Helpful Links (3)
Myanmar (Burma) (2)
The Stuff that Didn't Fit In Anywhere Else
Stuck Between a Rock and a Hurricane
D.C. to Duke
Istanbul (Not Constantinople)
And Now For Something Completely Different
Myanmar: The Land of the Lost
Heading Off the Beaten Path
Disaster Averted and Paradise Found
Culture shock continued...
From Laos to Bangkok...starting culture shock in 3..2...1...now
A Happy Chinese Moment
Welcome to Laos...where are all the Lao people?
Are We There Yet?; and China redeems itself
Movin' on Out...
Hell is the China Post
Disney China is much easier than Real China
Mainland China, or goodbye English, hello crazy gestures and blank stares
June 22, 2004
Whether we've simply been traveling enough to begin to adjust or whether the Yunnan Province is just a nicer place, we're actually starting to enjoy China. It still has more than its share of frustrations, but we no longer go to sleep dreading the next day. In fact, we actually worry about our visa running out of time before we've finished seeing what we want before heading to Laos.
It's been several days since I've been able to write so perhaps our change in attitude seems rather sudden. We've had a little trouble finding Internet access and I spent the last few days in Kunming sick -- never trust a free buffet breakfast at your hotel. I'm back to feeling close to 95% now and itching to fill our friends and family in on what's been happening.
We're in the Yunnan Province now in southwest China near the Myanmar and Laos border. We spent four days in Kunming, the capital of the area and noticed an immediate change. The most obvious is the weather. It's hovered around 70F here and has been fairly rainy, much like Portland. Second, there can still be found bits of wilderness to be seen around the area. The Chinese have yet to bulldoze and strip every bit of beauty from the land here although they're hard at work at it. Finally, the people, who still consider staring at us as a national past time, are much more laid back and easy going. A few are even friendly.
After our days in Kunming we decided to head to Lijiang, an interesting town about ten hours away by insanely bumpy and uncomfortable bus. Lijiang is probably the most beautiful town I've ever seen. It is renowned for its Naxi (a local minority group) architecture. Canals run through the town and there is no traffic aside from people on its cobblestone paths. As ancient as the town looks, most of it was rebuilt after a devastating earthquake killed more than 250 people in 1996. As a silver lining the earthquake toppled all of the hideous cinderblock Chinese contruction, but left the Naxi-style buildings standing. The Chinese government took notice and rebuilt everything in the old, beautiful way. Tourists started flocking in soon after.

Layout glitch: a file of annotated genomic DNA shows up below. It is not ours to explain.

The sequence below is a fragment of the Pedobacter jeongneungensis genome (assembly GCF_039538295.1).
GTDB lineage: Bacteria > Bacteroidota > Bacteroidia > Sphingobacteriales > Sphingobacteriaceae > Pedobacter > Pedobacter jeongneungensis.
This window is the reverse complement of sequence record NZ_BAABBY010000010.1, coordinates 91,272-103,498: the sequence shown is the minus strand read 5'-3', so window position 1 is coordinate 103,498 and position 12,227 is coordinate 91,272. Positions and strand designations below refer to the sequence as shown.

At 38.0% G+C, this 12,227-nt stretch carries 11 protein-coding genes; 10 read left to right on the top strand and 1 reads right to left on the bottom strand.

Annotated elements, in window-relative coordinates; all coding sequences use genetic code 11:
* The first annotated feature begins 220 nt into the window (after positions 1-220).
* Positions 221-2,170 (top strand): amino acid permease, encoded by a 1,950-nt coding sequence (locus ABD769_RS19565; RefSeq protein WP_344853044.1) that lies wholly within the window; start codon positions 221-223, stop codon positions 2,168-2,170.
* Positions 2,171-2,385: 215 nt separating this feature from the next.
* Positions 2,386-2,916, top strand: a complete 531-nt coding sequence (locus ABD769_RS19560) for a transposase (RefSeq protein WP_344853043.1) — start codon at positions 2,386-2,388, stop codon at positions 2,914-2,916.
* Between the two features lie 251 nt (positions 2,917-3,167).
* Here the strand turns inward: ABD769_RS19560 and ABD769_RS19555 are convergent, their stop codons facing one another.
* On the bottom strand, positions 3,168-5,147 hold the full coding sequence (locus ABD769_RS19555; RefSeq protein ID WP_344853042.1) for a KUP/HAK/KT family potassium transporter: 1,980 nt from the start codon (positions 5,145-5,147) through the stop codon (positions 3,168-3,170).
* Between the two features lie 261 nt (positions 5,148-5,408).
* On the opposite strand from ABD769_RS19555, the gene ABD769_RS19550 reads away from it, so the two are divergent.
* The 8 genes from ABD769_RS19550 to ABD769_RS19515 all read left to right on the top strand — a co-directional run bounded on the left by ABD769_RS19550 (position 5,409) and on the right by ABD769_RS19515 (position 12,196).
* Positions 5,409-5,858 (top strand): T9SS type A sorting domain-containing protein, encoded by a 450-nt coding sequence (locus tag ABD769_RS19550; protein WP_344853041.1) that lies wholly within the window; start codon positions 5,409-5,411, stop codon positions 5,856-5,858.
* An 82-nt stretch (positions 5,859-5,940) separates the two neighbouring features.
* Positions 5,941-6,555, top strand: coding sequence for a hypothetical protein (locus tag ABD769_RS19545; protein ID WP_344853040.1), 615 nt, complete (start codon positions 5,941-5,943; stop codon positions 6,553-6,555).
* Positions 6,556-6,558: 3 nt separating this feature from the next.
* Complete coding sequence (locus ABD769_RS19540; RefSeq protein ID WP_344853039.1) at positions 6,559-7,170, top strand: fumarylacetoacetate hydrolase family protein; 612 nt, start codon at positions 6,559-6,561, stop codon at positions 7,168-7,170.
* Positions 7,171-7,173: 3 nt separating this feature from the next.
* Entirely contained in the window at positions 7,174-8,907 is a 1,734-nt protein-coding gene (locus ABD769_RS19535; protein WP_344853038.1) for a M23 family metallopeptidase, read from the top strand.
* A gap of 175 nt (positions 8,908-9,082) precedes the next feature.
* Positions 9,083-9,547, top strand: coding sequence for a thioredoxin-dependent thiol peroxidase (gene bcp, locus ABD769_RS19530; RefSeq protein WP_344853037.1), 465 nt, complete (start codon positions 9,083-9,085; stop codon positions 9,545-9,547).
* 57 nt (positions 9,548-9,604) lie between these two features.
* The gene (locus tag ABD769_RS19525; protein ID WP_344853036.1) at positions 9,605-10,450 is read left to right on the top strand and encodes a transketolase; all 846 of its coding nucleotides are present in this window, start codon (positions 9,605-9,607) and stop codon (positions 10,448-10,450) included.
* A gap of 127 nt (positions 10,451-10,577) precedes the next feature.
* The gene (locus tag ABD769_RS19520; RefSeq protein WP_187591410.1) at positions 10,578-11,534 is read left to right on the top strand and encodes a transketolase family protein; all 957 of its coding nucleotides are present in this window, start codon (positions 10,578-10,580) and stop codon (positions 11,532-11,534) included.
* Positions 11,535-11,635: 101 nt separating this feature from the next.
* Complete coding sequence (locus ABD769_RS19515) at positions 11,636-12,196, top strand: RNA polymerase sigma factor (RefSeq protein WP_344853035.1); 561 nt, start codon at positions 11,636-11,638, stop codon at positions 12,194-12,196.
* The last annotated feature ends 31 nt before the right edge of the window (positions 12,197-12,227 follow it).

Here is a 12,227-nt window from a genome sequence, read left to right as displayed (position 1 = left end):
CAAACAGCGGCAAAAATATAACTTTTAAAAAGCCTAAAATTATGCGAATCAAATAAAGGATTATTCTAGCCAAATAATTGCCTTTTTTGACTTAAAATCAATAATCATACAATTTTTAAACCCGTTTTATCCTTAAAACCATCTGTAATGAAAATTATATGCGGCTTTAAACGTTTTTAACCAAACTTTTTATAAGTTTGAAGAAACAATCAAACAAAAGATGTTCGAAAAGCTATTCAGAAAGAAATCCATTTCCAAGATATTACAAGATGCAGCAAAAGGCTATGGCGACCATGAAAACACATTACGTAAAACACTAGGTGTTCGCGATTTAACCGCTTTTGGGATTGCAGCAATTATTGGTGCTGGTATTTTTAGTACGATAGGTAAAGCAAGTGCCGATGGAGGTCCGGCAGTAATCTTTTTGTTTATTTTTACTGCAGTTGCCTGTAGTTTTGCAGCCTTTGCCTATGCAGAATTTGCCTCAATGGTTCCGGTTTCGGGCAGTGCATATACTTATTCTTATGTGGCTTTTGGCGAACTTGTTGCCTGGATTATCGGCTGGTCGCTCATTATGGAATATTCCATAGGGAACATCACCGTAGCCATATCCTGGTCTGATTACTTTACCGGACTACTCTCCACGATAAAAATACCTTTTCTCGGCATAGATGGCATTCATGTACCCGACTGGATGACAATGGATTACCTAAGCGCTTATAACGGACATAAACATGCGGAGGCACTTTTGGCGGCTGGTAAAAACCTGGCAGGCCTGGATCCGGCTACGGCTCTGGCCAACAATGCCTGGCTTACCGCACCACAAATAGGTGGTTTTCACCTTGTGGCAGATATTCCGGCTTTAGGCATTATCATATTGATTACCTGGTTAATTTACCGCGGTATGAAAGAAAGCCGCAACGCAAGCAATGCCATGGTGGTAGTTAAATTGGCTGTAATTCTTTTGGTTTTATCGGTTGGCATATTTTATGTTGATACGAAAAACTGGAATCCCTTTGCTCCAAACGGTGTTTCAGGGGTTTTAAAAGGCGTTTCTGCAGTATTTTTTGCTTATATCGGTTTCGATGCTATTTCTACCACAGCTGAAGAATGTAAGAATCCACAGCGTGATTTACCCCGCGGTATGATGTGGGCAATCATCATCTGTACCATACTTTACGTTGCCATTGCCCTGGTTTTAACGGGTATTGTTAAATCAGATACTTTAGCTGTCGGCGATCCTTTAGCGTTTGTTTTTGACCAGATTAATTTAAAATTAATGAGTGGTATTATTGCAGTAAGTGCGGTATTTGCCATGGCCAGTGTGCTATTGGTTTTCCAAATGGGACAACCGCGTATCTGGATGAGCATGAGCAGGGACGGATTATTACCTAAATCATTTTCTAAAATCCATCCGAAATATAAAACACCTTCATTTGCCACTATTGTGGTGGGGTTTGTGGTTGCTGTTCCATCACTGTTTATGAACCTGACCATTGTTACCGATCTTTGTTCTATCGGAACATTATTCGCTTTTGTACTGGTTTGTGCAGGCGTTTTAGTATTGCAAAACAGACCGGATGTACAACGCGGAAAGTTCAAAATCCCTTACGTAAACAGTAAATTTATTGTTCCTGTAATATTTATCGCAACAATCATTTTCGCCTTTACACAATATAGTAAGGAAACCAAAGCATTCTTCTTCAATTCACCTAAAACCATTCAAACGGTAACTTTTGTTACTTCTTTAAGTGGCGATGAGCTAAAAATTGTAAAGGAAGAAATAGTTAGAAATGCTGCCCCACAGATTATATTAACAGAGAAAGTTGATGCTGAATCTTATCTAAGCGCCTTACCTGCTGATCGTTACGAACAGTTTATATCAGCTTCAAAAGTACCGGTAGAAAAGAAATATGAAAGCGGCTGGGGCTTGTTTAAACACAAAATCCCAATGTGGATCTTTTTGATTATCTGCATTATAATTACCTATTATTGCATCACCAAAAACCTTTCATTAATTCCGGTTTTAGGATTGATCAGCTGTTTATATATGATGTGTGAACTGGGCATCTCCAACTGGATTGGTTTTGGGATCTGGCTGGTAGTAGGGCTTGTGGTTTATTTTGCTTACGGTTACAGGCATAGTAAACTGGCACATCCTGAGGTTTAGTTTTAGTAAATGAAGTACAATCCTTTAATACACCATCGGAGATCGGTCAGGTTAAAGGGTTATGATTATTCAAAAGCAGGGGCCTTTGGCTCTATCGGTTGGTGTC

Lijiang is so far a pleasant retreat from the ugliness that typifies most Chinese cities. On the downside, the Chinese are now ravenous travelers and this town is completely packed with hundreds and hundreds of groups of Chinese tourists following people with flags and being told what to take pictures of and what to eat. The Chinese are very fond of ruining their biggest attractions by trying to improve upon them, however, that will be another update. The local Naxi are less than thrilled at their businesses and sights being taken over by outsider Han (the Chinese majority) groups. As a local Naxi man told me tonight, "We hate the Han, but don't tell them that."
It feels as though we've finally begun to hit our traveling stride. Things have ceased to be quite so overwhelming and we've even managed to meet a few locals although that is still quite difficult. I helped teach some conversational English at Kunming and was able to gain a little insight into the youth of China today. I wrote an article on the experience will hopefully be published online soon and will link to it when it's available.
A few more days in Lijiang and then off to Dali, another smaller retreat city in China. After that we're going to make our way to the Laos border and figure out how to get across. We have our visas in order, now if we can just find the country.
Posted by kobb on June 22, 2004 06:25 AM
Email this page